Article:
The underutilized corner at 15th and Little Raven next to Confluence Park is one of Downtown Denver’s choicest development sites, with an interesting history of proposals dating back over a decade. Today, let’s review some of that history and take a look at what the future holds for the property. First, here’s the site in question (from Bing Maps):


Back in the 1990s when the area was mostly rail yards and warehouses, the Confluence property was zoned PRV (for Platte River Valley). The PRV zone was intended to be a placeholder zone for the valley until new developments would trigger rezonings on a site-by-site basis. In 2001, the property was rezoned to R-MU-30. At that time, development in the CPV was just taking off and residential in the area was still rather untested; plus, an Xcel Energy electrical substation occupied the adjacent parcel at the confluence of the creek and river. So, it was felt that the new R-MU-30 zone, which required a boxy LoDo-style building envelope was the best solution for the site. The resulting structure would have been 90 feet tall, stepping down to 60 feet, and covering the entire site from property line to property line, with facades the length of a football field facing Little Raven in the “front” and facing the electrical substation in the “back”. No project, however, materialized.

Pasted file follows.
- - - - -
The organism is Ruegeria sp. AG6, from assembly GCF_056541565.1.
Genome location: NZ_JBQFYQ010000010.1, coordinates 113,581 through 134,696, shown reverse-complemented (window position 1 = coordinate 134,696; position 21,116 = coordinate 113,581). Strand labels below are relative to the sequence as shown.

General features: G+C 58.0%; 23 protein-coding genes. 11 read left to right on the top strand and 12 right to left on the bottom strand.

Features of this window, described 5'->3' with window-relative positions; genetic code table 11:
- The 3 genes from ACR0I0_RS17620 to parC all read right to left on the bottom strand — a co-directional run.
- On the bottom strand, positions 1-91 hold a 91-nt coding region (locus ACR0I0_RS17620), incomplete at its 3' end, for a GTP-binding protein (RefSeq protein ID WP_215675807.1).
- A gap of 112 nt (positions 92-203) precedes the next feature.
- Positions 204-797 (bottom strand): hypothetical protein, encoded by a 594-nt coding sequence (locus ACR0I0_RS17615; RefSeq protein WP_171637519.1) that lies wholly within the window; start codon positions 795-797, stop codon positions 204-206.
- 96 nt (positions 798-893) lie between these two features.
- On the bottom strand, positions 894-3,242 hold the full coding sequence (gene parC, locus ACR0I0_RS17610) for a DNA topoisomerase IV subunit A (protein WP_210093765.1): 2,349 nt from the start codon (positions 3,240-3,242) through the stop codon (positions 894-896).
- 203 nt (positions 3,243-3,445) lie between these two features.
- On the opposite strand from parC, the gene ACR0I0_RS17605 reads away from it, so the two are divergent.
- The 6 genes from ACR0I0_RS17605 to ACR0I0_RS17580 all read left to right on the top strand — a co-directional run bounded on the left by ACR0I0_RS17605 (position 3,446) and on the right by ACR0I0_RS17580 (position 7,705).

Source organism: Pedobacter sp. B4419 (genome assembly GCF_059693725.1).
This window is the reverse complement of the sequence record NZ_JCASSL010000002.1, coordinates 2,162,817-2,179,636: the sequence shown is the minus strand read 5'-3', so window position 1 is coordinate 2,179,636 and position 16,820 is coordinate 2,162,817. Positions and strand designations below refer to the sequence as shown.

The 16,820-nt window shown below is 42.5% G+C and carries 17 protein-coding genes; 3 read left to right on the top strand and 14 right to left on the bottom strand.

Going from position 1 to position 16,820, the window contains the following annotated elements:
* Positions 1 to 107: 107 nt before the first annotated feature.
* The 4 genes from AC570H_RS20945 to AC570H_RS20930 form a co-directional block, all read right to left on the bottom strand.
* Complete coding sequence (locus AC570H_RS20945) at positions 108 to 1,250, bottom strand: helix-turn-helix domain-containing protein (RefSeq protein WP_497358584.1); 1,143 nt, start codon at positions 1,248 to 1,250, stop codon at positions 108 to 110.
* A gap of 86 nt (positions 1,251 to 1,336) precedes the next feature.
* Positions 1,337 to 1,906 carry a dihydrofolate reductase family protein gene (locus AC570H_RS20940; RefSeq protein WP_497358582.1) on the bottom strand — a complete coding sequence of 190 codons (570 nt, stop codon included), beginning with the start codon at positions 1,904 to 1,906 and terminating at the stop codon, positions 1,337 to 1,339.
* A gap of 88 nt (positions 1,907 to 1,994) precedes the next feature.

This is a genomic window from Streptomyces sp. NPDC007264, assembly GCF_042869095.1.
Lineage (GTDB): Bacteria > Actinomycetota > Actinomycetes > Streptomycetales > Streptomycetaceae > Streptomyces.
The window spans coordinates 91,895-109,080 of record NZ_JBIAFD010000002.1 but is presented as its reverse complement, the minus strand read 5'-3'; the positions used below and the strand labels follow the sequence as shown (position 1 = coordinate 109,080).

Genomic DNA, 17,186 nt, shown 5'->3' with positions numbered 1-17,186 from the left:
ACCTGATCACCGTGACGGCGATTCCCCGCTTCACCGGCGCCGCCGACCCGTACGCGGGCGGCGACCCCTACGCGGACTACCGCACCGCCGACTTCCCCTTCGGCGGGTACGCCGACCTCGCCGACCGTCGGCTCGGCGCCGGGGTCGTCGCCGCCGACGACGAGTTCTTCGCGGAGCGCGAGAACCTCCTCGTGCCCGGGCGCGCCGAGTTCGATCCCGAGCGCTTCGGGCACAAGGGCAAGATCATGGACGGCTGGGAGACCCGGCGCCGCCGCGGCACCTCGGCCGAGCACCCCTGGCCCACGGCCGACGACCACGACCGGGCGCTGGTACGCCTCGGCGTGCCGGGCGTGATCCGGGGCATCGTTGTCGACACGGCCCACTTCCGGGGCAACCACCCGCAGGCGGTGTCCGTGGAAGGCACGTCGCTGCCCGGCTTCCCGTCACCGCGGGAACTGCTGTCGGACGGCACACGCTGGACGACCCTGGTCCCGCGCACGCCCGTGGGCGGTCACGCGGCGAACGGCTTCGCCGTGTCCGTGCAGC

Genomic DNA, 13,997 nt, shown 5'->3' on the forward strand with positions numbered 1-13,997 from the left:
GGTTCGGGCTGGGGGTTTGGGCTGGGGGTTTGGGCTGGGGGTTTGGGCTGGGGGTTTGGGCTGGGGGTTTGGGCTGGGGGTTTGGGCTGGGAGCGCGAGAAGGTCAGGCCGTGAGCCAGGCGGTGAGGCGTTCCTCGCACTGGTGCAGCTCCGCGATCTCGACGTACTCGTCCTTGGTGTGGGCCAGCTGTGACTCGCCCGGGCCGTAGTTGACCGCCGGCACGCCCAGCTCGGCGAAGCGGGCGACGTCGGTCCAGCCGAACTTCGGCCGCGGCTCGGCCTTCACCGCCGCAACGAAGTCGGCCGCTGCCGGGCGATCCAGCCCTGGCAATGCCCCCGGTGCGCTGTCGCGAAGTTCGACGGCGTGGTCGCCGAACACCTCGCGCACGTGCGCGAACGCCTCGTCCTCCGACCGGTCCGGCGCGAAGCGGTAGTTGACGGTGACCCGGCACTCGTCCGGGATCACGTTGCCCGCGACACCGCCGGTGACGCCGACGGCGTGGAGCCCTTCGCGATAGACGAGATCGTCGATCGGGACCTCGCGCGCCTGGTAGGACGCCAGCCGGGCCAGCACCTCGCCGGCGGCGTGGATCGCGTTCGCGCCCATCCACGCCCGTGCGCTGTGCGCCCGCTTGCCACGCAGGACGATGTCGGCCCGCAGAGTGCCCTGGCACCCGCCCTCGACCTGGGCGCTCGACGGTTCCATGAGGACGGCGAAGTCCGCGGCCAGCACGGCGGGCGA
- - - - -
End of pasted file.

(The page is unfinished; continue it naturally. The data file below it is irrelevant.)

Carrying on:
In 2007, developer Ray Suppa (who built the Palace Lofts in LoDo and the Waterside Lofts at Wewatta and Cherry Creek) started the process with the city to rezone the site. By 2007, conditions had changed in the Central Platte Valley. Residential development was booming and projects such as the Glass House reflected a trend for taller buildings and higher densities, and the Xcel Energy substation had been replaced with the new Confluence Park Plaza. That rezoning would have allowed a building up to 140 feet in height for a portion of the site. But before the rezoning ever made it to City Council for final consideration, the request was pulled. Mr. Suppa and others felt it was best to step back and take a fresh look at what would be best for the site.

In 2008, Mr. Suppa, Councilwoman Judy Montero, and the Community Planning & Development department decided to ask the Urban Land Institute for its opinion. The ULI convened a Technical Assistance Panel, which I had the honor to chair, to study the Confluence site. Our panel consisted of prominent architects, planners, and developers from both the Denver area as well as from out of state. After much research and interviews with dozens of stakeholders and other urban design experts, the panel concluded that the R-MU-30 zoning was no longer appropriate for the site and recommended that the site’s density be reconfigured into a point tower at Little Raven and the creek, with a shorter structure at the corner of 15th and Little Raven. By shifting the density upward, it also would allow for a good percentage of the site to become open space integrated with Confluence Park Plaza.